The reason Bernie Sanders’ movement resonates

COMMENTARY: The United States has entered a period where opposite forms of systemic change are mainstreamed; know-nothingism also expands. The social democracy of the last 80+ years is on one side; a possible theocracy and fascism is on the other. We have lost so much; the two, today, have little in common.

Jerry Nachison

Courtesy photo

Jerry Nachison

Many modern Democrats, even understanding a push towards a “free” economy, could support items in the 1952 and 1956 Republican platforms. Today’s Republicans today reject them completely and utterly – true red flags.

Democratic positions, adjusted for time, are still on target. Republicans, while fostering a “business America,” have radically changed. Some now “irrelevant points” from their 1952 party platform: “America does not prosper unless all Americans prosper. ”…”Government must have a heart as well as a head.”…” Courage in principle, cooperation in practice make freedom positive.”

All are still true, regardless of today’s demeaning words and uncooperative Republicans.

The 1956 Republican platform supported worker and union rights. Though with business favoritism, it still said: “The protection of the right of workers to organize into unions and to bargain collectively is the firm and permanent policy…” Also, “…Labor is the United State…” and must remain strong. In fact “the men and women, who with their minds, their hearts and hands, create the wealth that is shared in this country — they are America.” I hear echoes of Lincoln’s famous 1861 words about labor and capital. It also said “fight for the elimination of discrimination in employment because or race, creeds, color, national origin and sex.” And, “Assure equal pay for equal work, regardless of sex.”

No longer Republican beliefs. They’re heavy into blockading, damaging or destroying long-time gains of workers and unions.

If you remove Republican economic policy and adjust their core social positions from then to now it’s frightening. We know about the improving economy, but the degree of devolution on the social side to old myths? Some examples: We no longer teach history or civics in many elementary and high schools. Texas rewrites history; Arizona puts a “religion first” home-schooler in charge of the State Board of Education; Kansas seems to believe religious freedom is a sword to be used against LGBT and other folks, not a shield for all (ACLU). Alabama’s Chief Supreme Court Justice rejects constitutional law when first, over religion. Our parties have major disagreements on the “how” and the “what.”

However, New Mexico still remains progressive on some social issues.

What happened? Simply, federal policy has shifted wealth upwards since the 1970’s. Now the top 1 percent+ own 90 percent of America’s wealth in a billionaire and multi-millionaire economy. These folks control most communications; they have successfully sold the one per-center’s view of the world. As wealth continues to move upward, we devolve to multi-national corporatism — which can and will overrule sovereign governments (Institute for Agriculture and Trade Policy).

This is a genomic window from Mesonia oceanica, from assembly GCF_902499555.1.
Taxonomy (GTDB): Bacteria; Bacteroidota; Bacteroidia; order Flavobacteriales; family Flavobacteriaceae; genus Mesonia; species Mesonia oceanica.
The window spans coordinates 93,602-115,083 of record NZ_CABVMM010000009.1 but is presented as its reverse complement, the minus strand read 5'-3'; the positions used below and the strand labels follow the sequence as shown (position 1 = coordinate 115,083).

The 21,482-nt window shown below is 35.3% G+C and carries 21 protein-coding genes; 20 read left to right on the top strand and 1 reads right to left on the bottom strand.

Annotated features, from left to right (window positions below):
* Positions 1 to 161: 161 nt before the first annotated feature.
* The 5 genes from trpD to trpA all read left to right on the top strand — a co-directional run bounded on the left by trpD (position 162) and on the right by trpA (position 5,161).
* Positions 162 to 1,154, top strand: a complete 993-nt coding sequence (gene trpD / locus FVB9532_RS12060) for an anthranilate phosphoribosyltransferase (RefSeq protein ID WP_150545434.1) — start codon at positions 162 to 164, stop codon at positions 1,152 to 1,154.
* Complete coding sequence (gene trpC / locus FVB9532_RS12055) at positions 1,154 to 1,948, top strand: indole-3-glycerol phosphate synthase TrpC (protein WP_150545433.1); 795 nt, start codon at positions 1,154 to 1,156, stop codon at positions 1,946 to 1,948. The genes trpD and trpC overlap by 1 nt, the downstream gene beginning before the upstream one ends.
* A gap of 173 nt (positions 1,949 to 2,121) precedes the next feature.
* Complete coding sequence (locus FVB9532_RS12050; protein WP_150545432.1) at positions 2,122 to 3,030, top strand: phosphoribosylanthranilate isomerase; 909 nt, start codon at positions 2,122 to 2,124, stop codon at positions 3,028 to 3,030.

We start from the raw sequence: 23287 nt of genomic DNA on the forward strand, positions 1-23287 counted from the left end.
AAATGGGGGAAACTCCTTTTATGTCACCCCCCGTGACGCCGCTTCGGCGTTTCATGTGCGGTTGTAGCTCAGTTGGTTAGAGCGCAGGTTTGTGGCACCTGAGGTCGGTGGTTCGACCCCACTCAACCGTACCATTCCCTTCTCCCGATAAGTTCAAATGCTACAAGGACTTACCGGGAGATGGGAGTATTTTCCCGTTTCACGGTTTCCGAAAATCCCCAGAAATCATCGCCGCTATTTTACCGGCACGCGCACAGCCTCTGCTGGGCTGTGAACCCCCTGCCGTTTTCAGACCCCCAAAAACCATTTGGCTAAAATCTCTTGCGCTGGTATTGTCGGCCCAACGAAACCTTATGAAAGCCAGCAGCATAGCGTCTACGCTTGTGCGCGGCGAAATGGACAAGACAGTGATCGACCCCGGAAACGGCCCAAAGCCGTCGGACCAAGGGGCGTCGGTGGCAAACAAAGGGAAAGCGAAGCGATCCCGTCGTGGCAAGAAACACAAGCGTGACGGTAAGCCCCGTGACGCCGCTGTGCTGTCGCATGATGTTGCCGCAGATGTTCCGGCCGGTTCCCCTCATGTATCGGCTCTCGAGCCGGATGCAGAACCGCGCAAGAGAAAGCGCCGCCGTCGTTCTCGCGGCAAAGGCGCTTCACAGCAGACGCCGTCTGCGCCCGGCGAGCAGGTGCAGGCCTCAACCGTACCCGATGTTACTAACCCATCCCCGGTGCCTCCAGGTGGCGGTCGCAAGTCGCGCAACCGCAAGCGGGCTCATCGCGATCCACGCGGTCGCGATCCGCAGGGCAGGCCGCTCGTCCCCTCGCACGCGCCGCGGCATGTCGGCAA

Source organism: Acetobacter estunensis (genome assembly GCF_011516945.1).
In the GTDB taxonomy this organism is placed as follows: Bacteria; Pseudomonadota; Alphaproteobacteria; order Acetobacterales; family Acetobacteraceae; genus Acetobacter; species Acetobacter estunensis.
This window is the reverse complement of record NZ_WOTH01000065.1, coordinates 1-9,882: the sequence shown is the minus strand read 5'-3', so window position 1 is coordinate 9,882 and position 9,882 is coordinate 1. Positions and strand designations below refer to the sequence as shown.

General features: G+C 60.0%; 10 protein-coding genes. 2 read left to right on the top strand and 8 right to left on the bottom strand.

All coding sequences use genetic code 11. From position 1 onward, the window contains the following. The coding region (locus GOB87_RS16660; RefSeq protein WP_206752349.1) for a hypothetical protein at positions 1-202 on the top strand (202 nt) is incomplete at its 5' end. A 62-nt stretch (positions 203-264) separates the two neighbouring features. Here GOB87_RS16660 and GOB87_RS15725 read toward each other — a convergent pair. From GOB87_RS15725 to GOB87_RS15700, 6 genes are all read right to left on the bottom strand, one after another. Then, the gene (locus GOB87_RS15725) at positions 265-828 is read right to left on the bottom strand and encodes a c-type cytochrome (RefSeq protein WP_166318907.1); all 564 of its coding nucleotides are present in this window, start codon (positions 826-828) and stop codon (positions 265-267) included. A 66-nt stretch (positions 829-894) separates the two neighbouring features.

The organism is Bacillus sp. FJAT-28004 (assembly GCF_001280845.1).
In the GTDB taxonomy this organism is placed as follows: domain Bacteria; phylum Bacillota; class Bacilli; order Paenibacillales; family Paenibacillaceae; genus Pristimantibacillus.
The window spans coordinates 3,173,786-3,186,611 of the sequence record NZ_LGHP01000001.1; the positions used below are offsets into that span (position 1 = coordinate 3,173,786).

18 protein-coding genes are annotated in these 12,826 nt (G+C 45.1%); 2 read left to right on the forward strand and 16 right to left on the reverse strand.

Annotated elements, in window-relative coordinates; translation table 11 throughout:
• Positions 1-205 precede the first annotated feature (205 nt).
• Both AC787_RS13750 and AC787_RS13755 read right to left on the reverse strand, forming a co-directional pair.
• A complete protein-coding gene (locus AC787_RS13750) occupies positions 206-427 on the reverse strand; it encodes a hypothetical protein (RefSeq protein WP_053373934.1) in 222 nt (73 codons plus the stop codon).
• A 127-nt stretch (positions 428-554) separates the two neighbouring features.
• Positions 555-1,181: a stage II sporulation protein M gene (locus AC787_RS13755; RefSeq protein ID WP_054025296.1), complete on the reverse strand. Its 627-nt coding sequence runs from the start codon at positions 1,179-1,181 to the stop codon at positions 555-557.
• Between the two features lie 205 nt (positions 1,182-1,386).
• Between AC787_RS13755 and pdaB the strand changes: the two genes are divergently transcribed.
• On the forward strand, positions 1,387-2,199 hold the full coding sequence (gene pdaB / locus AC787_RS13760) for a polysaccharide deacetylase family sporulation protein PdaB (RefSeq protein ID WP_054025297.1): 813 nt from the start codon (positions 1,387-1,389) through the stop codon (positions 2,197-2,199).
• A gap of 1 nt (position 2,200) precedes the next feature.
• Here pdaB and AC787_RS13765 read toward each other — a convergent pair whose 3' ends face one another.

Some Democrats want to restore economic and social progress to our nation. Is this not preferred?

Today’s Republicans are unhappy, loud, nervous and apparently fact-free. They are afraid of immigration, growing minority numbers and job losses. Trump uses his fortune to claim “independence” and does what he wants; Senators Cruz and Rubio get almost all their campaign funds from corporations and multi-millionaire/billionaire largess. Their failings are sometimes couched in fuzzy buzz words.

Trump’s campaign is an unusual phenomenon. He works at being loud but is just another “modern” Republican. He spouts few facts, favors capital gains and does some Nixon mimicry. He would like Detroit to close up shop and move to the south, especially Tennessee, where workers are weak and pay is less. As he caters to America’s lowest denominators, is he really a qualified presidential candidate? Senator Cruz, comments welcome.

On the Democratic side we have an uprising on the left, also upsetting the establishment and party machine. The Democratic machine and former Secretary Clinton want to continue supporting Wall Street and the status quo. However, they’ll throw in “some” equality and justice for all as leavening. Clinton also gets 97 percent of her contributions from Wall Street and its friends.

Senator Sanders is no outlier; he is within our two-party system and to his credit has authored many statutes and amendments. Remember, he’s been a mayor, congressman and now a sitting senator. He wants a basic systemic fix for America — not Band Aids that don’t stay on. He gets nearly all his contributions from working people, many of whom want to adapt some Scandinavian practices while emphasizing basic U.S. freedoms.

This makes sense; he is different from all the other candidates. His movement resonates and expands as we recognize he has ideas — and respect for — we, the American voters. A vote for Bernie is a vote for America.

Jerry Nachison is a 10-year Las Cruces resident who is active in local politics and nonprofits. He’s a retired social/housing gerontologist.

This BBSNews article was syndicated from, and written by Heath Haussamen. Read the original article here.